2024 Legislative Update

Tuesday, January 16, marked the beginning of what we refer to as, “budget week.” The only thing that we are constitutionally required to do during our 40-day session is pass a balanced budget. While balancing a budget seems simple enough, when dealing with billions of dollars, it can be quite challenging.


Over the last week, House and Senate Appropriations Committees held a series of joint budget hearings, which gave us the chance to closely examine Governor Kemp's recommendations. As our state’s fiscal year begins July 1, we are in the first stages of crafting two budget bills: The full 2025 Fiscal Year budget and the 2024 Amended Fiscal Year budget. 


This Update:

2024 Amended Fiscal Year Budget

2025 Full Fiscal Year Budget

Budget week is arguably the most important week of session. This begins the process of how we decide to spend YOUR hard-earned taxpayer dollars. Therefore, we must work to ensure we account for every penny. Georgia, very smartly, works on a zero-based budget system. Zero-based budgeting means we toss out a portion of the current budget annually and start with a fresh slate. Prior to this system, budget spends would simply pile up year after year.


Learn more about the Zero Based Budgeting Process


2024 Amended Fiscal Year- Spending Changes

Presenting before a joint hearing of the House and Senate Appropriations Committees, Governor Kemp made his recommendations for the state budget. Changes to the 2024 budget will reflect a more accurate estimate of state revenue obtained over the last year while accounting for discrepancies between the projected estimate and actual revenue received. Highlighted below are a few of the suggested spending changes, which includes a taxpayer refund proposal.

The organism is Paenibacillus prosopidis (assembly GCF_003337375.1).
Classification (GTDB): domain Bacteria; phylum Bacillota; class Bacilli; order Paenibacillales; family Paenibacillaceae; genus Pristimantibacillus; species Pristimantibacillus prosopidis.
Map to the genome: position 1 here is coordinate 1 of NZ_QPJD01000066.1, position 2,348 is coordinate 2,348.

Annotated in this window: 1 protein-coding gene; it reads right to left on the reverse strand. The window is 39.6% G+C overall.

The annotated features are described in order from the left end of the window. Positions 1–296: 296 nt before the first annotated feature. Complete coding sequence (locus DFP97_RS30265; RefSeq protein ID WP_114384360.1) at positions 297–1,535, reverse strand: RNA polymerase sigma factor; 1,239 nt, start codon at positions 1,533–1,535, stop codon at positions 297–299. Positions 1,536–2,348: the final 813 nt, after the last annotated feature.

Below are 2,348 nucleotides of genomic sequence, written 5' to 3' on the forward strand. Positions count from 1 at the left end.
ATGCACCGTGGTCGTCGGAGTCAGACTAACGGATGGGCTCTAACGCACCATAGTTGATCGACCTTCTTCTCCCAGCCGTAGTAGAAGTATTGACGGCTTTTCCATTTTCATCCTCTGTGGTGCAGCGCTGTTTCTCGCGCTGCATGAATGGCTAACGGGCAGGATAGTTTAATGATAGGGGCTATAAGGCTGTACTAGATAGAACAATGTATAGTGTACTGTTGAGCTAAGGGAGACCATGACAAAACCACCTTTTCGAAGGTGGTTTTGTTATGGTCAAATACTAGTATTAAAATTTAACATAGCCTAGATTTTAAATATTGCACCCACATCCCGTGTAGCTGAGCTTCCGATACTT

• $1.5 billion investment for the Georgia Department of Transportation to maintain our roadways, accelerate construction on “shovel-ready” projects and expedite existing projects.
  • $250 million for the Georgia Environmental Financing Authority’s Fund to support critical water and wastewater infrastructure development through low-interest loans to local communities across the state.
  • $250 million in additional funds for economic development grants provided through the Regional Economic Business Assistance (REBA) grant program and OneGeorgia Authority.
  • $306 million to provide a $1,000 pay supplement to retain and recruit teachers.


2025 Full Fiscal Year Budget

Last week, Governor Kemp announced that the 2025 fiscal year budget proposal is set for an estimated $36 billion. The governor listed his funding recommendations, and as expected, education and healthcare remain at the forefront of budget funding. Public safety, transportation and general government round out the top spends respectively. Included in Governor Kemps proposal is a plan to provide state employees with a cost-of-living increase. Below is a highlight of Governor Kemp's 2025 FY budget proposals, now under consideration before the House Appropriation Committee: